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Associate

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#7
In reply to #1

Re: Square Ball Transforms U-Joint

08/08/2018 7:14 AM

Less parts would be an advantage? - 8 including protective bellows.

"An engineering designer has many definitions but one is 'an engineer who can think simple'. The solutions to problems at all levels proposed by good engineering designers will always appear too simple and obvious to have any value. But therein, of course, lies their value to the community...!" Mike Osborne (IED Secretary 1988-2000)

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#12
In reply to #7

Re: Square Ball Transforms U-Joint

08/08/2018 11:13 AM

Not if it wears out twice as fast...and costs twice as much

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Participant

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#17
In reply to #1

Re: Square Ball Transforms U-Joint

08/08/2018 6:29 PM

I can help with that. The Square Ball Universal Joint was designed to solve problems our customer was having with a conventional needle bearing u-joint in their steering linkage. The conventional u-joint has about 70-120 individual components per assembly, so the design is susceptible to tolerance stackup issues. This results in a wide range of starting and dynamic torque values from unit to unit. Additionally, the environment of their vehicle was challenging to the four wiping seals on each u-joint.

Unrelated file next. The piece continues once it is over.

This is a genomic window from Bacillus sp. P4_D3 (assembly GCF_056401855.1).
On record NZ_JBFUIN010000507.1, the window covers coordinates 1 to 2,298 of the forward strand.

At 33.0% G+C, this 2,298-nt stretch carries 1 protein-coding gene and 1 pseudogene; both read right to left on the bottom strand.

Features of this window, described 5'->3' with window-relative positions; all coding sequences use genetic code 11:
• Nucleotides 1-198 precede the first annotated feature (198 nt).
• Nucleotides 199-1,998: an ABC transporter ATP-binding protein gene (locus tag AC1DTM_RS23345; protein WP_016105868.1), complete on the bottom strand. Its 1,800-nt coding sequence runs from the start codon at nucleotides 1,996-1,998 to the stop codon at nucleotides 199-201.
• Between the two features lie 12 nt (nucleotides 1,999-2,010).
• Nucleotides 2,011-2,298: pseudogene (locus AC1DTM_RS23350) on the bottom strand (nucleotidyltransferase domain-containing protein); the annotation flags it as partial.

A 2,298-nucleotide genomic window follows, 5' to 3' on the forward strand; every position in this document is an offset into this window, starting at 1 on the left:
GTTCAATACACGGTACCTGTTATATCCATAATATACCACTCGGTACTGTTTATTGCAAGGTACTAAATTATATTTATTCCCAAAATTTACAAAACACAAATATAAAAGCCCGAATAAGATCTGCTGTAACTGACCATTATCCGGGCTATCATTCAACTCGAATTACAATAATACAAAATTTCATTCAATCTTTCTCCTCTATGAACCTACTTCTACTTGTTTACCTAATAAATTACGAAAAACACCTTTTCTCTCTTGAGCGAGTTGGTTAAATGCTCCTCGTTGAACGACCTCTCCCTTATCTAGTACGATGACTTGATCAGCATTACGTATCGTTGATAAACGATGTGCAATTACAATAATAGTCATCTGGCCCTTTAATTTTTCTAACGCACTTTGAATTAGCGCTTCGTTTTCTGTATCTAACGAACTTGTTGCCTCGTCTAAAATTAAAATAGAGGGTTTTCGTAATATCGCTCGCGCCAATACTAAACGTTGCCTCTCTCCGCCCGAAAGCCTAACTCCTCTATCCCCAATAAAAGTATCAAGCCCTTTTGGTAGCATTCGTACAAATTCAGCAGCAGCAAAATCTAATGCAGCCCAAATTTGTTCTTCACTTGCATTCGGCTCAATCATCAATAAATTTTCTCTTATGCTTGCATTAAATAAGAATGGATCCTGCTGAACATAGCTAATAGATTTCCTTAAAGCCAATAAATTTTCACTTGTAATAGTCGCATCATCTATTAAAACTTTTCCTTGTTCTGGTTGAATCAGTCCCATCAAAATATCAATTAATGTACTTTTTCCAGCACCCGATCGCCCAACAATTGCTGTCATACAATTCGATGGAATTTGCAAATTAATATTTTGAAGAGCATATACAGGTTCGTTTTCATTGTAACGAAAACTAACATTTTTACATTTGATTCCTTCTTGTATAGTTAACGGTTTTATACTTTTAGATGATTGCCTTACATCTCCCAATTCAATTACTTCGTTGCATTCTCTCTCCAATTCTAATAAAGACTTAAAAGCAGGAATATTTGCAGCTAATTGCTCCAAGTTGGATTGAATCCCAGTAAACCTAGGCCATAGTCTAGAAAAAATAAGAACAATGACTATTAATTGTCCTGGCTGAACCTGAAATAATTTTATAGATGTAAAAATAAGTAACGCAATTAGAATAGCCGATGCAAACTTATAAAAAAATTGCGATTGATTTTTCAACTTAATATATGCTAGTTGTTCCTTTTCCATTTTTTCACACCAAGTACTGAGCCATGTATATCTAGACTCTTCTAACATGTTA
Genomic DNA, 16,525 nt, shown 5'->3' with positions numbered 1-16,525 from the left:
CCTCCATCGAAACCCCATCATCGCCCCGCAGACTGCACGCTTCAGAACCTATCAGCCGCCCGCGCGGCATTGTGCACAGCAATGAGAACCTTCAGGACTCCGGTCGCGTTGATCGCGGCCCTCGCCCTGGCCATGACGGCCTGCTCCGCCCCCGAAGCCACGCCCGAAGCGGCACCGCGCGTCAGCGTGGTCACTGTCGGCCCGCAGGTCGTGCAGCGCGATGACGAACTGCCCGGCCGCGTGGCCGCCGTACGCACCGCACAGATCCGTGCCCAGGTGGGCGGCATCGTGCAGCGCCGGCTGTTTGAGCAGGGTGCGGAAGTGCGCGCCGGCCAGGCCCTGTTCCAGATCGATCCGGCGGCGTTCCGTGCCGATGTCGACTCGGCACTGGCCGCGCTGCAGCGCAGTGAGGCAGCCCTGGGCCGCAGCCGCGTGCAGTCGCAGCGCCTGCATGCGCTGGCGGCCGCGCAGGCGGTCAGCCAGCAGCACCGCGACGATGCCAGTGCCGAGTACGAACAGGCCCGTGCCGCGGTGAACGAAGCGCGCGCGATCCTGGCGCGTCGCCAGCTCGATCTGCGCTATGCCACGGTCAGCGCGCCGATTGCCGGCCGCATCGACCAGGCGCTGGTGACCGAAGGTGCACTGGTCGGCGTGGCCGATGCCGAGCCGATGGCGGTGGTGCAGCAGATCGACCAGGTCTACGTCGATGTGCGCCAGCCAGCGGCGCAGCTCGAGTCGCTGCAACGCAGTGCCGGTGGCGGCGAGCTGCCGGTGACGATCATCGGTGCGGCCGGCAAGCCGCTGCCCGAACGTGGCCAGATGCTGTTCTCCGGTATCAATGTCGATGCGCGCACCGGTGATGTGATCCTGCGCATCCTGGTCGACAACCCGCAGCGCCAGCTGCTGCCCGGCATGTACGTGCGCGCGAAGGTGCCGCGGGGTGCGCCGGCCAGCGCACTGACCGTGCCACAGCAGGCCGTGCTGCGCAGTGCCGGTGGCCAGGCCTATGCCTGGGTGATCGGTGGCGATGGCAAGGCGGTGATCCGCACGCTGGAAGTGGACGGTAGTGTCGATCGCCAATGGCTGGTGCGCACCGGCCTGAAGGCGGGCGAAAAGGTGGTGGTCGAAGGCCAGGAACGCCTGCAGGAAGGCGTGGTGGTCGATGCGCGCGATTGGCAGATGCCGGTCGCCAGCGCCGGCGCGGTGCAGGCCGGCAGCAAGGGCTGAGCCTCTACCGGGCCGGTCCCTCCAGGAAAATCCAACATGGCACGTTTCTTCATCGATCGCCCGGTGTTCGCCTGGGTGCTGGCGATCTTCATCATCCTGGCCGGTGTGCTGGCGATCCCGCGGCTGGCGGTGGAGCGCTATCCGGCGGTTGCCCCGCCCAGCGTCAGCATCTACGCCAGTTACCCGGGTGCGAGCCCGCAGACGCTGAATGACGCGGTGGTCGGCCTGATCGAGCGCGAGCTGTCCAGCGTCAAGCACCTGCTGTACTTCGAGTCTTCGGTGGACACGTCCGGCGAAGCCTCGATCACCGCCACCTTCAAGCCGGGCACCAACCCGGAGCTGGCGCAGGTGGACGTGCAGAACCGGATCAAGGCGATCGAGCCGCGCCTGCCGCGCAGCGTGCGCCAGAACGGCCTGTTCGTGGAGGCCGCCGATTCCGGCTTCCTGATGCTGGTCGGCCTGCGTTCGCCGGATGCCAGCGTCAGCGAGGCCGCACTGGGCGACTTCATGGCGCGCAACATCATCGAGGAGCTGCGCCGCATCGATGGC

The Square Ball Universal Joint only has three components susceptible to tolerance stack up issues, two yokes and one Square Ball. The result is consistent starting and dynamic torque values that are also very low. Additionally the boat seal doesn’t wear away like a wiping seal eventually does in challenging environments.

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#18
In reply to #17

Re: Square Ball Transforms U-Joint

08/08/2018 8:41 PM

BMW

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#19
In reply to #18

Re: Square Ball Transforms U-Joint

08/08/2018 10:06 PM

Looks too complex to me.

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Guru

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#4

Re: Square Ball Transforms U-Joint

08/07/2018 1:28 PM

SIX u-joint versus HALF-DOZEN u-joint...only prettier?

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#9
In reply to #4

Re: Square Ball Transforms U-Joint

08/08/2018 9:35 AM

Needle bearings in bearing caps add maybe 50 separately manufactured parts to a U-joint assembly....

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Power-User

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#5

Re: Square Ball Transforms U-Joint